Watching the Republican and Democratic conventions, you might have thought there was nothing the two parties could agree on. But you’d be wrong. They have adopted the same theory -- at least in public -- as to why unemployment remains so high. The only problem? That theory is wrong.

Jonathan Newton/The Washington Post

You heard it in former President Bill Clinton’s comments. “Of course, we need a lot more new jobs, but there are already more than 3 million jobs open and unfilled in America, mostly because the people who apply for them don't yet have the required skills to do them.” In other words, the hold-up isn’t that employers don’t want to hire, but that they can’t find the workers they need.

Among economists, this is known as the “structural” theory of unemployment. A better name might be the “math-and-ATMs” theory. The idea is that unemployment is high because workers don’t have the right skills for today’s industries. Either they didn’t learn them in school -- the “math” side -- or they learned good skills but new technologies made them irrelevant -- “the ATMs” side. The way to fix it is to give workers the skills they need to compete in the modern economy.

This is in contrast to the “nobody-is-buying-anything” theory of unemployment. Here, the problem is that indebted consumers aren’t spending as they usually do, which means businesses aren’t hiring, which means consumers have less money to spend, which is creating a vicious cycle of economic stagnation. The solution, at least in the short term, is stimulus -- the government steps in and buys things, or hands out tax cuts so consumers and businesses can buy things, or somehow helps consumers get out from under their housing debt. Once that happens and the economy is humming along, government backs off and pays down its own debts.

Politicians tend to prefer the math-and-ATMs theory of unemployment because the solutions are the policy equivalent of motherhood and apple pie. You get to talk about better schools and worker retraining and fostering new industries. That’s a whole lot more popular than talking about further stimulus. But it’s also a whole lot less likely to work.

Stanford’s Ed Lazear chaired George W. Bush’s Council of Economic Advisers. So you might expect him to be the last economist who would provide aid-and-comfort to the pro-stimulus camp (though note that Bush himself pushed for and signed the Economic Stimulus Act of 2008). But in a recent study with James Spletzer, he demolished the foundations of the math-and-ATMs theory.

Lazear and Spletzer constructed what they call an “industrial mismatch” index that compared vacancies and job openings in different industries. If the economy had suddenly developed a strong preference for one set of skills over another, we should see job openings in some industries skyrocket even as unemployment falls. But that didn’t happen. “The industrial mismatch index in late 2011 is at the same level as before the 2007-2009 recession,” they conclude.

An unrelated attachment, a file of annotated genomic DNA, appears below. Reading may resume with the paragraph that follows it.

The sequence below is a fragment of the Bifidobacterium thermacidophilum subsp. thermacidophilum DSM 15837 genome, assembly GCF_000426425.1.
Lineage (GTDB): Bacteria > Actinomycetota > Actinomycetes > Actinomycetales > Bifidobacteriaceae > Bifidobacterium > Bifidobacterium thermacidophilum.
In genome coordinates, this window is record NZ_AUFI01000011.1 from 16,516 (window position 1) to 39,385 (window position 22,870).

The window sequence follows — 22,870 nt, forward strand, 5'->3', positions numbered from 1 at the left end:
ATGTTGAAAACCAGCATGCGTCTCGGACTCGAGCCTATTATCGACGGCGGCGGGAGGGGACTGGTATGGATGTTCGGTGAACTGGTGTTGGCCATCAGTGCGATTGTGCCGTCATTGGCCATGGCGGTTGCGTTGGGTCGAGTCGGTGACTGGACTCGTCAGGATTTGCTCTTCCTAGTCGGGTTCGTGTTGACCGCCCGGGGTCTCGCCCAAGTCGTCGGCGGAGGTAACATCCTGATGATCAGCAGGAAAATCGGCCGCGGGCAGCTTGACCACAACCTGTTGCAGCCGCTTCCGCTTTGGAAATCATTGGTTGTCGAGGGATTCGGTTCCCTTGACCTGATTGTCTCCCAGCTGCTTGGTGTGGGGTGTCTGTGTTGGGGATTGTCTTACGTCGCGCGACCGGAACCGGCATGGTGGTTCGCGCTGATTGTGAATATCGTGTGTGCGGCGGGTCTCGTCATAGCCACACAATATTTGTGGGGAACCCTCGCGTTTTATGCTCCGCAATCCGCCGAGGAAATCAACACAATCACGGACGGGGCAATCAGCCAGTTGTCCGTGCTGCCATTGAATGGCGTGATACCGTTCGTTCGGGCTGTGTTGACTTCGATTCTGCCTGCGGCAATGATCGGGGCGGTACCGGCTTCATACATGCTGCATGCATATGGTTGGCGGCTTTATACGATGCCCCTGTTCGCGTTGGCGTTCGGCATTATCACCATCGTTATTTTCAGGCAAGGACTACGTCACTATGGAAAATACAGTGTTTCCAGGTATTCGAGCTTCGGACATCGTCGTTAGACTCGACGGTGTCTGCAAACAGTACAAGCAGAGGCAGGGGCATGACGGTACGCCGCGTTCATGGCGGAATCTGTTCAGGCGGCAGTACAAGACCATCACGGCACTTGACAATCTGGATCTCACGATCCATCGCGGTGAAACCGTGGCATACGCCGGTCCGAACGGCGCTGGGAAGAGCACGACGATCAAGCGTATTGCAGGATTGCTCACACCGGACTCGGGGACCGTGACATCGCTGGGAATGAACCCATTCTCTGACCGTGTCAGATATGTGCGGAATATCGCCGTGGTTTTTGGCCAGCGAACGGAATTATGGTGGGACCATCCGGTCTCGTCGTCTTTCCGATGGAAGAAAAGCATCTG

This is good news. It’s much harder to solve a math-and-ATMs problem than a nobody-is-buying-anything problem. Retraining workers takes a long time and is hard to do. Improving schools only helps the next generation. The kind of jobless problem that politicians seem to want is, weirdly, the kind they can’t solve anytime soon.

The unemployment problem they have, conversely, is the kind they could solve, or at least ameliorate, right now. The Obama administration even has a pretty good plan to do so: The American Jobs Act, which includes an expanded payroll tax cut, more infrastructure investment, better jobless insurance, a tax cut for firms that hire new workers, aid to state and local governments, and a program to rebuild schools and foreclosed properties. The law would cost around $450 billion, which the Obama administration proposes to pay for by closing tax breaks for richer Americans. Independent economists estimate it would create around two million jobs over the next two years.

And note that passing more stimulus doesn’t mean you can’t try and upgrade the skills of your labor force, too. We can and should retrain workers and improve schools and do all the other math-and-ATMs stuff while addressing the immediate crisis.

But the Obama administration has stopped mentioning the American Jobs Act. It didn’t appear in Obama’s convention speech, for instance. And the Romney campaign doesn’t have anything even like the American Jobs Act, even though Romney had a pretty substantial stimulus proposal in the 2008 campaign. So we’re in a situation where both campaigns know -- or at least once knew -- what the jobless problem is and what needs to be done about it, but neither wants to propose the policies that the economy needs, as opposed to the policies that voters want.

Which is all to say that our unemployment problem really isn’t of the math-and-ATMs or nobody-is-buying-stuff variety. It’s of the politicians-are-failing variety. And there’s no policy solution to that.